25 October 2017 | shawneofthedead
Get ready to Ragnarok & Roll - this film is the most fun you'll have in a cinema all year!
In some alternate reality, a movie bearing the title of Thor: Ragnarok has taken itself very seriously indeed: full of literal doom and gloom, it's an apocalyptic drama about the End of Days, as prophesied by Norse mythology. Since that pretty much describes the world in which we currently live, it's actually rather fitting that Marvel's 17th studio film is something else entirely. In our reality, Thor: Ragnarok is a wild, wacky and very welcome blast of pure joy - a raucous comedy that fuses an intergalactic road trip with buddy comedy, brotherly rivalry and battle domes. Thank Thor (and director Taika Waititi) for that!
We reunite with Thor (Hemsworth) - still free of new Infinity Stones, freshly confident that he's once again warded off the fabled Ragnarok - just as he discovers that something is rotten in the state of Asgard. As teased at the end of Thor: The Dark World, Loki (Hiddleston), his shape-shifting trickster brother, has been impersonating their ailing dad, Odin (Hopkins). When Odin's strength finally fails, the dark secret he's been keeping at bay storms into the lives of his sons: Hela (Blanchett), their bloodthirsty older sister, is back to claim the throne she believes is rightfully hers.
For (largely) better or (occasionally) worse, Thor: Ragnarok doesn't dwell as much on the royal family drama as its predecessors did. Instead, its second act plays out on the candy-coated, death-dealing planet of Sakaar. Ruled by the whims and fancies of the Grandmaster (Goldblum dialled to 11), Sakaar's people are relentlessly entertained in their very own battle dome. (Think the gladiatorial contests of ancient Rome, with holographic screens and super-powered alien beings.) Following an initial devastating confrontation with Hela, Thor is stranded on Sakaar, and brought in by the mercenary Valkyrie (Thompson) to stand against the raging primal force of the Hulk (Ruffalo) - not quite the "friend from work" Thor remembers.
If that all sounds like serious business, rest assured it's very much not. There's a gentle wit threaded through every frame of this film - a glorious, big-hearted silliness that fans of Taika Waititi will remember (and treasure) from such indie comedy gems as What We Did In The Shadows and Hunt For The Wilderpeople. Miraculously, Waititi has managed to infuse this gargantuan, green-screened epic with his trademark offbeat vibe, best exemplified in the way key plot points are revealed (via sardonic monologue or ironic stage play) and the character he plays (Korg, a chirpy rock monster who befriends Thor before our hero heads into the arena).
Waititi's involvement is a blessing for pretty much everyone involved in the film, but especially for Hemsworth. It's not that he hasn't been good in his previous appearances as the God of Thunder throughout the franchise - he was suavely charming in Thor and resolutely grim in The Dark World. But he's so remarkably good here, switching effortlessly between bright-eyed puppy and care-worn leader, that it feels like he's finally come home. Hemsworth's performance in this film is a fantastic balance of sunshine, silliness and subversiveness, and it's a joy to behold.
It's clear, too, that everyone in the cast - including respected veterans like Hopkins and Blanchett - were delighted to partake in the film's mirth and mayhem. Ruffalo continues to play the dual aspects of Bruce Banner - looming brute and mild-mannered professor - with so much winning charm that you want him to get his own Hulk movie, stat. Hiddleston is totally game for playing up the odd- couple comedy of Loki's rivalry with Thor, while shading unexpected complexity into his character's machinations. Thompson swaggers off with practically every scene she's in, finding the heart, humour and heroism in an Asgardian warrior who's lost her way.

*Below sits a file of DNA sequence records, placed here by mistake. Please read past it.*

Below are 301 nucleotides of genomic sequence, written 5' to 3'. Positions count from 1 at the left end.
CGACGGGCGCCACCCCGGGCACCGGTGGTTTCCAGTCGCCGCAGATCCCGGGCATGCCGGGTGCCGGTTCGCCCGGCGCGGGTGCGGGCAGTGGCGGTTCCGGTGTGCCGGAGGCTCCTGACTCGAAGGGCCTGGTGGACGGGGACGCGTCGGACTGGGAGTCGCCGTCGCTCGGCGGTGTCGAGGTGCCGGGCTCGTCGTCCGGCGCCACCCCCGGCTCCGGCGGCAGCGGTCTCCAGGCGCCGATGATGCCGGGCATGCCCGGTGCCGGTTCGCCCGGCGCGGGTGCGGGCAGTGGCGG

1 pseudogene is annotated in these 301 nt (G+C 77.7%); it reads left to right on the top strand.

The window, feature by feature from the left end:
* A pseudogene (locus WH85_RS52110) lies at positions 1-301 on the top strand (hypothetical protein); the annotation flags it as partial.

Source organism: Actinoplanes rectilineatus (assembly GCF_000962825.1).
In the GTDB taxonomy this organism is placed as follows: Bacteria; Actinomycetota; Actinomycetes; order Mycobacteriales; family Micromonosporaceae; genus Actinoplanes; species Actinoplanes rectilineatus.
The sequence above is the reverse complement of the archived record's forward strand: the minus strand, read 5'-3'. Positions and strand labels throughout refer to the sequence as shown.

Perhaps more impressively, Waititi handles every Marvel blockbuster's requisite action scenes with more clarity and flair than you'd expect from an indie director. He manages to find character and comedy beats even in swooping spaceship chases and bruising hand-to-hand combat. There's a thrilling fluidity to the action sequences - whether it's Thor soaring towards his enemies like lightning made flesh, or Hela unleashing her multiple projectiles of death with a dark, graceful beauty.
That's not to say Thor: Ragnarok is perfect. As it turns out, the film's greatest strength - apocalypse as afterthought - is also its biggest flaw. Waititi just about manages to find the emotional weight in Thor coming to terms with his power and leadership (a driving theme for this character), but it does get a little lost in all the knockabout comedy. Thanks to Blanchett, Hela is never less than terrifying: she oozes gleeful malevolence in her wake, forcing Thor to confront his own gold-tinted ideas of himself, his family and his history. Alas, she's also one of that peculiar breed of antagonist who's immeasurably powerful and strangely ineffective, all at the same time.
For years, Marvel has been making brave choices in terms of the directors to whom it has entrusted its stories and characters. This strategy has yielded films that are, for the most part, creatively diverse, ranging in quality from decent to excellent. Even so, handing the reins of the Thor franchise to a director with such a unique voice as Waititi might have been its biggest gamble yet. Fortunately, it pays off in spades. Smart, silly and self-aware, Thor: Ragnarok is a blockbuster that feels like it snuck into cinemas by way of the art-house. It's also that rare threequel which isn't just as good as its predecessors - it's easily the best of the lot.